Ask any newly minted Marketing graduates looking to start their careers what kind of marketing they want to do now, the answer to a person is “Social Media”. Sure, social media is immediate, inexpensive, and it seems like everybody is using it. But new grads, and some clients for that matter, may miss out on other marketing opportunities if they focus solely on social media. Here are a couple of reasons why.
Social channels are crowded
Have you looked at your email inbox lately? How about your Facebook or Twitter feed? The amount of digital content vying for your attention is dizzying. You might wait anxiously for this particular missive to reach your inbox, but how much email content can you really consume and retain every day? Social campaigns can be extremely effective if your message is spot-on relevant for your audience. Otherwise it is just noise on top of noise.
The shelf life is short — really short
Messages delivered on social channels travel down the page with each new message that is delivered by someone else. Consequently, the effective shelf life of a social message on Facebook or Twitter is about 3 hours. YouTube stays fresher a little longer at 7 hours.
Not everyone uses social media
There may still be good chunk of your audience that isn’t actively involved in any type of social media. They don’t Tweet, or put their mug on Facebook, or even surf the Internet. According to the Pew Research Center, only 13% of adults who use the internet also use Twitter. If your audience isn’t there, your social message and online efforts are wasted.
How do you reach those unplugged members of your audience and keep in touch with ones who are plugged in? The answer is to use an integrated marketing plan that combines the appropriate mix of traditional media (print, direct mail, television and radio) and social media when it makes sense.
Back to Class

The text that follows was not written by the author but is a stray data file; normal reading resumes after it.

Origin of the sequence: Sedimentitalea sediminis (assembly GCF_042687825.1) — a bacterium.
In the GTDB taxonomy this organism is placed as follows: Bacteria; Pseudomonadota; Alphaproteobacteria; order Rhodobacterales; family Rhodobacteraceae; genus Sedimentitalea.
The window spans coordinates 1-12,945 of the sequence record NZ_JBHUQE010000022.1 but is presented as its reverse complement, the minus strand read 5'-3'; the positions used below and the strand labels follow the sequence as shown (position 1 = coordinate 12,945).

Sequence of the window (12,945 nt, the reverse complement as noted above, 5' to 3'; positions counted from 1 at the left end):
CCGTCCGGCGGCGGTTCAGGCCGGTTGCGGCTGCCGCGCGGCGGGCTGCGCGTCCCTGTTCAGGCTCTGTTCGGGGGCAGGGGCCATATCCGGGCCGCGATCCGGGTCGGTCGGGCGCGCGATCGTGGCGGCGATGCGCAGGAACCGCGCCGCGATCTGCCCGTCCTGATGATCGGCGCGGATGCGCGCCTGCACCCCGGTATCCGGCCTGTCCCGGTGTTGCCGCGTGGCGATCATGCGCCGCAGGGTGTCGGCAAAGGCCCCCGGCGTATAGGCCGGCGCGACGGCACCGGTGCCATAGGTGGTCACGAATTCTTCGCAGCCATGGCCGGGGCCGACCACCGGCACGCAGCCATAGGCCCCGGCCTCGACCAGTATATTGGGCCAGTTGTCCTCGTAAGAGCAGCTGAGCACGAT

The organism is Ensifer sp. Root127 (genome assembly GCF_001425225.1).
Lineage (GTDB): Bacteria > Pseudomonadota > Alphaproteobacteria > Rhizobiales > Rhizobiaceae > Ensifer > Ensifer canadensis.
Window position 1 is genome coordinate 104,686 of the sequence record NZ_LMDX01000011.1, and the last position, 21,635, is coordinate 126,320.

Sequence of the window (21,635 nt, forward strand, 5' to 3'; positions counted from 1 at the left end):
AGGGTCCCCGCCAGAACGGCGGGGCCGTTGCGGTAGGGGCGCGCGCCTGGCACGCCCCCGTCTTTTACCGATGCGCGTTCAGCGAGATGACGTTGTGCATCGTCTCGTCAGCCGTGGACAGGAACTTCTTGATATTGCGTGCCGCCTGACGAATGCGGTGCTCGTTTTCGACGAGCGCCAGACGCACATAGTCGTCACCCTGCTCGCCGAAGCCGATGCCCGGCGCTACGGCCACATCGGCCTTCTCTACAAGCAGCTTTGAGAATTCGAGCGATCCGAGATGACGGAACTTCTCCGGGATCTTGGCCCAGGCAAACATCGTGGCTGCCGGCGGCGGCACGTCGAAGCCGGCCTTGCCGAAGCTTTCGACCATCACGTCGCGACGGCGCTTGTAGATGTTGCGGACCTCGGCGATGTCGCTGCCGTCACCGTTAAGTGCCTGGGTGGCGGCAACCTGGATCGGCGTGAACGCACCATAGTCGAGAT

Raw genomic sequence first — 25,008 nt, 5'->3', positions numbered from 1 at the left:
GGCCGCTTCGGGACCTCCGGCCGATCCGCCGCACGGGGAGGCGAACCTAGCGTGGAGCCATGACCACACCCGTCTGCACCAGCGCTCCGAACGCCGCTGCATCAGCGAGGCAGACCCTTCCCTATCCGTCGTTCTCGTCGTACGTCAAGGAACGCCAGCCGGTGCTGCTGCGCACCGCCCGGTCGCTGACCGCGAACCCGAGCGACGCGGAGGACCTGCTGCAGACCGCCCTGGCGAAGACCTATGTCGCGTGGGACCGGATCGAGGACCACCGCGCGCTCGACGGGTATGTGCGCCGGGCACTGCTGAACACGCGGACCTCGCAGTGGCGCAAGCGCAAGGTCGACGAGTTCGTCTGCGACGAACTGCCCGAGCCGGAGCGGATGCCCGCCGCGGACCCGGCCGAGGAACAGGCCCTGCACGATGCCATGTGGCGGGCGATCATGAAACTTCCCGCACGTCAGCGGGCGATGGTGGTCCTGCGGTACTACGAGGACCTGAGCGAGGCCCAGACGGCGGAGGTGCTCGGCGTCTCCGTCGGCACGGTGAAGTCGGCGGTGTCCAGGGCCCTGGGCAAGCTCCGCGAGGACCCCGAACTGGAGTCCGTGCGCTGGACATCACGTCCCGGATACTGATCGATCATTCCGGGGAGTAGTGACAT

Direct mail is a channel that is generating some interest again. Not surprisingly, some companies are returning to direct mail because the email inbox and social channels are so crowded. Millward Brown, a leading global research agency also points out that physical media including direct mail can “leave a deeper footprint” in our brains. Tangible messages that can be touched by consumers resonate more than digital content, which can be gone in an instant. The right paper, color, or image can trigger an emotion or reaction that is hard to duplicate in 140 characters.
There are some challenges using direct mail. Your mailing list and a relevant message are critical points of success for a campaign. Direct mail can be more expensive per response in comparison to social media campaigns. And the United States Postal Service is talking about changes that may extend delivery times and increase postage fees. Yet, millions of pieces of direct mail are sent to homes every day. When direct mail is done right, it works really well. Maybe it is something to consider for your marketing?
Study Your Market
The potential for really effective marketing increases when you use integrated marketing efforts and employ several channels to reach your customers. Not only does integrated marketing broaden your reach to different audiences, but also it reinforces your message no matter where your audience encounters it.
When we work with clients, we offer integrated marketing plans tailored to their goals and the audience, or simply focus on the marketing channel that best fits the target audience when budget is the concern. And sometimes, old school is the only way to go.
What do you think? Have you seen success with traditional marketing strategies over social media campaigns? Email us and let me know.